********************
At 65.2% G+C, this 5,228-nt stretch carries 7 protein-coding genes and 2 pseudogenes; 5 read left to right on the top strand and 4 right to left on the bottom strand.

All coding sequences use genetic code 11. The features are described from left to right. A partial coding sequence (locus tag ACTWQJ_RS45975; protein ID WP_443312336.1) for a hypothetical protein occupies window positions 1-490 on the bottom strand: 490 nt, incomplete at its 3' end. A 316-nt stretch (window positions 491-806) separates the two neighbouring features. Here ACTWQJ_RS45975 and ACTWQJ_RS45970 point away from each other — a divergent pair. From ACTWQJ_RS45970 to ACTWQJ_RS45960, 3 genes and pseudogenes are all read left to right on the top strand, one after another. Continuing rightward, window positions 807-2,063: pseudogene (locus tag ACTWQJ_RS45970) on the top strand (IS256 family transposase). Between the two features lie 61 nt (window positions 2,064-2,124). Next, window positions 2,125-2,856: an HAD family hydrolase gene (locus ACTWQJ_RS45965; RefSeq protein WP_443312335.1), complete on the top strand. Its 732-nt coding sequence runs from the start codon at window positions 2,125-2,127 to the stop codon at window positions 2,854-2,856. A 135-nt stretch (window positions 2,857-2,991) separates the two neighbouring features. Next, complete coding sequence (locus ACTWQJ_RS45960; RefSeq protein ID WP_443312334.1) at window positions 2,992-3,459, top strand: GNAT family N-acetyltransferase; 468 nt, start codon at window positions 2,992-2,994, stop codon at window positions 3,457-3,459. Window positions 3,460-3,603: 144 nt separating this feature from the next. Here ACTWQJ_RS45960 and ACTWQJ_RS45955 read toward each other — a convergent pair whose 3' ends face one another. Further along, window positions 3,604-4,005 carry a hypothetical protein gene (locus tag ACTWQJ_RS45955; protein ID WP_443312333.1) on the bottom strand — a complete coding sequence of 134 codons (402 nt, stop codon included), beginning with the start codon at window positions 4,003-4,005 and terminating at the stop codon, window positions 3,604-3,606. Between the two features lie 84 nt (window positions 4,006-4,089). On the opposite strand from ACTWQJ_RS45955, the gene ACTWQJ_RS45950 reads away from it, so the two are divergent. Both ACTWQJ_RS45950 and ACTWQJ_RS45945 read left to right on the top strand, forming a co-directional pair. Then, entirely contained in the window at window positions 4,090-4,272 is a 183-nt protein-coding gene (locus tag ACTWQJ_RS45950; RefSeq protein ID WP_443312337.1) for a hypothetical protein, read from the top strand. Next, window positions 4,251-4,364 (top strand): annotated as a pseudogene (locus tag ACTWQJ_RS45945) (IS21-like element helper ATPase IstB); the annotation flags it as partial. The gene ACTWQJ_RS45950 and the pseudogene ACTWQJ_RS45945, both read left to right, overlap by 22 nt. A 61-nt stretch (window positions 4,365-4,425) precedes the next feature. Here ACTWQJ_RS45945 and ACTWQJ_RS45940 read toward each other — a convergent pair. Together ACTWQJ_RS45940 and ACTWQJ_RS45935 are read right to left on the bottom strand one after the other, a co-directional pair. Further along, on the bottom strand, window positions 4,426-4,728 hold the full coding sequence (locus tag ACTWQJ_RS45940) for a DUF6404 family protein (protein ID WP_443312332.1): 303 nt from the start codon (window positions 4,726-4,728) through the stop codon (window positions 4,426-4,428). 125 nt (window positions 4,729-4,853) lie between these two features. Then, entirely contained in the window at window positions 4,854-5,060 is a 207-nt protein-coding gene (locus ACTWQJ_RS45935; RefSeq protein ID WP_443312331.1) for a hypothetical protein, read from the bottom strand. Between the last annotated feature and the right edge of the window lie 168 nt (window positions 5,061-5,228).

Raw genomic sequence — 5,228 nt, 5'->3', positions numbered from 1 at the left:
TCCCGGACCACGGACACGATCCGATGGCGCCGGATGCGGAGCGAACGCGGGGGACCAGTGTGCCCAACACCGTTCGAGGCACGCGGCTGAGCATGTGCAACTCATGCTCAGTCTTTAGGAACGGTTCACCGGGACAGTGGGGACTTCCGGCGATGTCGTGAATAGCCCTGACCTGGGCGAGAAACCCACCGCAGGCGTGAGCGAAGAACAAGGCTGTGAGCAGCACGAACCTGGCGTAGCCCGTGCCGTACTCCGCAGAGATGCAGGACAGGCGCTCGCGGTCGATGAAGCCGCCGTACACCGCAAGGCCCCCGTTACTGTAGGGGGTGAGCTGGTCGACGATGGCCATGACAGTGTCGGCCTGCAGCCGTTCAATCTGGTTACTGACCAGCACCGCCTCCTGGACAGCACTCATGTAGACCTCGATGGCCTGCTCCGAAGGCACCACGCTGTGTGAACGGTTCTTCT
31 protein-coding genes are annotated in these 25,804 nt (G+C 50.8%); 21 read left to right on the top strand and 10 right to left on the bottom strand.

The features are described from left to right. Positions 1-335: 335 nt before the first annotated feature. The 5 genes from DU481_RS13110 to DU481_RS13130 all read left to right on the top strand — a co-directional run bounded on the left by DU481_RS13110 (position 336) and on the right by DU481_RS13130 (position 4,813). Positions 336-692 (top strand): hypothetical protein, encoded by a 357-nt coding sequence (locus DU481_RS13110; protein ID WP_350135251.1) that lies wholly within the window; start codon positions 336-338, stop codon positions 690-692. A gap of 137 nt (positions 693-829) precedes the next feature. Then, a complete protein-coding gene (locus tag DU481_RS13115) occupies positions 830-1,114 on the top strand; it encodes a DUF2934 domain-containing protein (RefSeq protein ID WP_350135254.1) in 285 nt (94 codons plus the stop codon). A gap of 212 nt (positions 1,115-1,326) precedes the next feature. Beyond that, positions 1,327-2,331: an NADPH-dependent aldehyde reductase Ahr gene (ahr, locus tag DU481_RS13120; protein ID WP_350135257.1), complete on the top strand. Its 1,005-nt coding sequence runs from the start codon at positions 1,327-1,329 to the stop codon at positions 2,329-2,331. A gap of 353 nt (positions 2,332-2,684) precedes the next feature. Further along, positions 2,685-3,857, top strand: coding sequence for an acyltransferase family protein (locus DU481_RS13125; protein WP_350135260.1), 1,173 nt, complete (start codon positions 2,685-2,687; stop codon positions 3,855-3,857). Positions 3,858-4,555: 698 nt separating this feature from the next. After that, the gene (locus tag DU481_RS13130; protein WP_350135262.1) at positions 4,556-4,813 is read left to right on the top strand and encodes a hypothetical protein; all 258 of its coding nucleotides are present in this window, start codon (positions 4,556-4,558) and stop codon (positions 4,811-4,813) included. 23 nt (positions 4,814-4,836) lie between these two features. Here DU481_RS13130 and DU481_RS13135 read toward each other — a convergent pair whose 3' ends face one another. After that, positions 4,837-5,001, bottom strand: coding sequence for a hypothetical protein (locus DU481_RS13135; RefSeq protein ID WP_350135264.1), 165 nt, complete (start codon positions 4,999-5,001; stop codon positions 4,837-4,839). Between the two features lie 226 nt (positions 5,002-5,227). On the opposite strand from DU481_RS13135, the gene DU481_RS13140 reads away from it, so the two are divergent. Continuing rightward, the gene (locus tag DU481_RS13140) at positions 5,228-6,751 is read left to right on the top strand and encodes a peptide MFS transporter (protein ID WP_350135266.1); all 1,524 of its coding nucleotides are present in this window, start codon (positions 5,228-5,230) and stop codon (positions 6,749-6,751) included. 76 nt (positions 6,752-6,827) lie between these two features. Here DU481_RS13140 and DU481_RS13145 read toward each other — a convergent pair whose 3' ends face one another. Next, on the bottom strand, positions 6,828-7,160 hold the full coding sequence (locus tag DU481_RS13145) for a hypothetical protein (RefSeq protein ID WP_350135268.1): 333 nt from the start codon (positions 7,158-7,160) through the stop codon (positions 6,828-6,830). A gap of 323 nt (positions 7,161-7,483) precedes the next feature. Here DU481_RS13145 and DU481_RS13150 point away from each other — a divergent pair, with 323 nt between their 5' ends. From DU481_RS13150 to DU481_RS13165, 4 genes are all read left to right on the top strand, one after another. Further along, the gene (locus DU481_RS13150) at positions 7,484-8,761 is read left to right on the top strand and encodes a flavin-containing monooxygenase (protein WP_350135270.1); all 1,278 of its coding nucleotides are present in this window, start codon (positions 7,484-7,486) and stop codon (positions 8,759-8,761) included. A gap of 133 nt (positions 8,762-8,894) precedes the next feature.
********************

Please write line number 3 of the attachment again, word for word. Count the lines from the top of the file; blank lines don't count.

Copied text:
Raw genomic sequence — 5,228 nt, 5'->3', positions numbered from 1 at the left: